Weird dent in Earth's magnetic field is messing with auroras in the Southern Hemisphere

Aurora in the night sky of Queenstown, New Zealand
Aurora seen above Queenstown, New Zealand. Researchers have discovered a huge dent in Earth's magnetic field weakens the southern lights. (Image credit: Skyimages via Getty Images)

A bizarre dent in Earth's magnetic field above the southern Atlantic Ocean weakens the southern lights, new research finds. 

The South Atlantic Anomaly is a large, oval-shaped region over South America and the southern Atlantic Ocean where Earth's magnetic field is weakest. The anomaly is already well known for allowing charged particles from the sun to dip close to Earth's surface, exposing satellites orbiting above to high levels of ionizing radiation, according to NASA

Now, a study published Feb. 8 in the journal Geophysical Research Letters finds that this weak region also affects the southern aurora, the glowing lights in the upper atmosphere that can be seen at high latitudes. The southern lights occur over and around Antarctica and are the equivalent of the northern lights that dance over the Arctic and Subarctic. 

Auroras are caused by solar particles interacting with gas molecules in Earth's atmosphere and are usually considered largely under the control of the sun, said Zhi-Yang Liu, first author of the study and a researcher at the Institute of Space Physics and Applied Technology at Peking University in China. But the new research highlights the two-way nature of the relationship, Liu told Live Science in an email. 

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"Our discovery highlights the significance of Earth-related factors, such as anomalies in Earth's intrinsic magnetic fields that rotate with the Earth," Liu said.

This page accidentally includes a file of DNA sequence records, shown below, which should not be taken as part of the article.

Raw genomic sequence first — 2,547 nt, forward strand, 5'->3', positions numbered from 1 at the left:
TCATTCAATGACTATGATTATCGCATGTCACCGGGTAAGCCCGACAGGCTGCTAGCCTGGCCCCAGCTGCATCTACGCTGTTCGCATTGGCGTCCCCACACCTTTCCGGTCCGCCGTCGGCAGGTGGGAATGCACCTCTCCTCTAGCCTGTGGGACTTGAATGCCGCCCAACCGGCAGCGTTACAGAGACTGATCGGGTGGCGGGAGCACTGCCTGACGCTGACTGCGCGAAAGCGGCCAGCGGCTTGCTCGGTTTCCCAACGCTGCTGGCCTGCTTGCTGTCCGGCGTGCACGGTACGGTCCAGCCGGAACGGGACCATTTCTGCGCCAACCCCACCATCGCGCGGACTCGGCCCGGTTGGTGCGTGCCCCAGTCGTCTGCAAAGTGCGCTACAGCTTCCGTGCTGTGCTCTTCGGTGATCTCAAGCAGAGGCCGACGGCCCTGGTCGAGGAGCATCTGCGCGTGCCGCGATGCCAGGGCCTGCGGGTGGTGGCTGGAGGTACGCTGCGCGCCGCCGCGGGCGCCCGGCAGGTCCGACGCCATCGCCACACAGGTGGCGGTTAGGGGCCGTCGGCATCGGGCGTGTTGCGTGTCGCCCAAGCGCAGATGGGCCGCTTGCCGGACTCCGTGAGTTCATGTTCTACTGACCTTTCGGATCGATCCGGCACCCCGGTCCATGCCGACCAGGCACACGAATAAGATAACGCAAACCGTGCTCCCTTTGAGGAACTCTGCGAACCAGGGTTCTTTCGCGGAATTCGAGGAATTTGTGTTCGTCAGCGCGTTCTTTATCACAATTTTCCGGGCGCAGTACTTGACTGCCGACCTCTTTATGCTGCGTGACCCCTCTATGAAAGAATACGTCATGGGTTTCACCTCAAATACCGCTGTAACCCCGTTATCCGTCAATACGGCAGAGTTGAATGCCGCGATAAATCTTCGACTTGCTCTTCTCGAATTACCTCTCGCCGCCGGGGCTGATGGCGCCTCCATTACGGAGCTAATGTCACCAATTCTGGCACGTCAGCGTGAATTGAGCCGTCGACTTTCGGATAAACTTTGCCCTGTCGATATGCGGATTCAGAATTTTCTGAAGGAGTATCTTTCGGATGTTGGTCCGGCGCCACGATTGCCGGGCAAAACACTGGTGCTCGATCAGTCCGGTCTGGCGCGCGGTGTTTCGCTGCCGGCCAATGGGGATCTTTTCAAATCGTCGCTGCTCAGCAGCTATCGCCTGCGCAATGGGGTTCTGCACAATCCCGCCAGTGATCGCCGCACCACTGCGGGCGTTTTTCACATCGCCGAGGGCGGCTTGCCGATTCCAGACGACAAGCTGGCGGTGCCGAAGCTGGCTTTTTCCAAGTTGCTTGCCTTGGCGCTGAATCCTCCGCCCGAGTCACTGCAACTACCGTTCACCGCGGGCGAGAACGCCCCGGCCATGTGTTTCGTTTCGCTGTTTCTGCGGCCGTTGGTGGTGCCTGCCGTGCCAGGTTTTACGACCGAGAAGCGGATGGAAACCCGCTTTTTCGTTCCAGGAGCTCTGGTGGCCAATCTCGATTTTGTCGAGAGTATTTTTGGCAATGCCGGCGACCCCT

The researchers used data from an instrument aboard the FengYun-3E satellite, launched in 2021, that measures magnetic-field variations. They found a "substantial weakening" of magnetic fluctuations in the aurora australis, or southern lights, where it overlaps with the South Atlantic Anomaly. 

South Atlantic anomaly shown by using a map of the world's magnetic field. White spots over the South Atlantic indicate a weakness.

The South Atlantic Anomaly is a weak point in Earth's magnetic field, as seen in blue in this ESA visual. The white spots represent where satellite equipment was impacted by radiation as a result of the SAA.  (Image credit: ESA/DTU Space)

To confirm the findings, they also analyzed ultraviolet light from this region of the aurora using data from the U.S. Defense Meteorological Satellite Program. This also showed a weakening in the southern lights in the area of the anomaly. 

It's likely that this weakening is even visible to the naked eye, Liu and study co-author Qui-Gang Zong, also of the Institute of Space Physics and Applied Technology, noted. 

There are fewer auroras reported from China's Great Wall Station and other research stations on King George Island than in other Antarctic regions, they said. Research suggests that the ultraviolet and visible light in auroras behave similarly, Liu said, so it's likely that the visible light of the aurora is weakened by the South Atlantic Anomaly, too. 

The weakened magnetic fluctuations of the anomaly seem to reduce the amount of energy that can be put into the atmosphere by solar particles, Liu said, but the physics of the weakened aurora is not entirely understood. 

There may be feedback effects between the atmosphere and the solar energy that further complicate the picture. Future research will also investigate whether a similar phenomenon occurs on other planets, he said. 

Stephanie Pappas
Live Science Contributor

Stephanie Pappas is a contributing writer for Live Science, covering topics ranging from geoscience to archaeology to the human brain and behavior. She was previously a senior writer for Live Science but is now a freelancer based in Denver, Colorado, and regularly contributes to Scientific American and The Monitor, the monthly magazine of the American Psychological Association. Stephanie received a bachelor's degree in psychology from the University of South Carolina and a graduate certificate in science communication from the University of California, Santa Cruz.